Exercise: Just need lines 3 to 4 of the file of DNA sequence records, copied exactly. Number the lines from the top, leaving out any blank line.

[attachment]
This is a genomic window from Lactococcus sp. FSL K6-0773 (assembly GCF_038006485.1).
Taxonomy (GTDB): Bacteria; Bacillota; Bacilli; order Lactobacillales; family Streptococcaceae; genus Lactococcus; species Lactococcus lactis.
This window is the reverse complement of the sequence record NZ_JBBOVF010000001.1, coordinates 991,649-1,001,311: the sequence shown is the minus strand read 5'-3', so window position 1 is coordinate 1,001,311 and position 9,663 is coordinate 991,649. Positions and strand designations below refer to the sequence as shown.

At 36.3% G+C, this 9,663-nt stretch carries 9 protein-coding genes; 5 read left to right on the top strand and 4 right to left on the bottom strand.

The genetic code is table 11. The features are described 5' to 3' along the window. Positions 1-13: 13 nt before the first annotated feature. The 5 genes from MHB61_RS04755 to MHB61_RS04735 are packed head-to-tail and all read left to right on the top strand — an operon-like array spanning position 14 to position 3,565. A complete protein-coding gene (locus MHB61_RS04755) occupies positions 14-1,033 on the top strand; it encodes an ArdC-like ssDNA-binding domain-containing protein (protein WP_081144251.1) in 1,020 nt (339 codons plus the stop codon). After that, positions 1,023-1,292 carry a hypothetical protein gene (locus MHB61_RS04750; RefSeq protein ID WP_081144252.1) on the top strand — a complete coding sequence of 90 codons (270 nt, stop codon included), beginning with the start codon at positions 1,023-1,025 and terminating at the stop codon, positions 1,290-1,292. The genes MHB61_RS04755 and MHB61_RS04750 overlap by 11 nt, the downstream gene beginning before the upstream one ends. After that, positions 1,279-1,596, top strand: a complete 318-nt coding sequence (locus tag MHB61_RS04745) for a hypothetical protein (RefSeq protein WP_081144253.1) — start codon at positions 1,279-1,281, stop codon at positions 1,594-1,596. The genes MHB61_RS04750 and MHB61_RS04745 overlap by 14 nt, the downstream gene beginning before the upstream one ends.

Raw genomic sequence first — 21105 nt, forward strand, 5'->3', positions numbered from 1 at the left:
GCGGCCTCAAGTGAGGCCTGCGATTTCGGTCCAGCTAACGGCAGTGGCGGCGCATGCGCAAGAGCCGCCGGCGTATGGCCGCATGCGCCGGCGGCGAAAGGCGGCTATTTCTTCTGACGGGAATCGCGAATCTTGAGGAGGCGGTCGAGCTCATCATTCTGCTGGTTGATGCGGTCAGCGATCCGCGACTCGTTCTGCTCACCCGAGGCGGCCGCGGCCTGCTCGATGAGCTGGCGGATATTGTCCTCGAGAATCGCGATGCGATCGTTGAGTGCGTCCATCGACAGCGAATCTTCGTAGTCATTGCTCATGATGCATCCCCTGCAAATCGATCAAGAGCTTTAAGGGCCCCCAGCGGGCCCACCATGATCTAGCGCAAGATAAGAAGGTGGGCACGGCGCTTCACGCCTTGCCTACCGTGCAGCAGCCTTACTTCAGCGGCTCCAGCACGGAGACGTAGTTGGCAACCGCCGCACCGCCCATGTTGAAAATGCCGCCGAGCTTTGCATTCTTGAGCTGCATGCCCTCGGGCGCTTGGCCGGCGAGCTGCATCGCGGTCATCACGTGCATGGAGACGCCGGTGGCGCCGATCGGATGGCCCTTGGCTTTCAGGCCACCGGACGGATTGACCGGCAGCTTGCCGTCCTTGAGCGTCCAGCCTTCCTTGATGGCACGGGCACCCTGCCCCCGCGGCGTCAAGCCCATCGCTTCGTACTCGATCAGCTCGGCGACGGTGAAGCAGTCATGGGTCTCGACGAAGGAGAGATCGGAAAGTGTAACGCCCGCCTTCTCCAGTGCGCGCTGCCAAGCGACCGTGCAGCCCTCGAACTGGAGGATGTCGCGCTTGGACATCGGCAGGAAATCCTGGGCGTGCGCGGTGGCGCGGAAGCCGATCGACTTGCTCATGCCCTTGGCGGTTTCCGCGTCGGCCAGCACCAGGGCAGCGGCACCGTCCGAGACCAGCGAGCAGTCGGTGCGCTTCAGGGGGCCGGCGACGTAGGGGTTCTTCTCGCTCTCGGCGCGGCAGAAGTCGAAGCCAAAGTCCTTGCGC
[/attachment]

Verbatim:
This window is the reverse complement of the sequence record NZ_JBBOVF010000001.1, coordinates 991,649-1,001,311: the sequence shown is the minus strand read 5'-3', so window position 1 is coordinate 1,001,311 and position 9,663 is coordinate 991,649. Positions and strand designations below refer to the sequence as shown.

At 36.3% G+C, this 9,663-nt stretch carries 9 protein-coding genes; 5 read left to right on the top strand and 4 right to left on the bottom strand.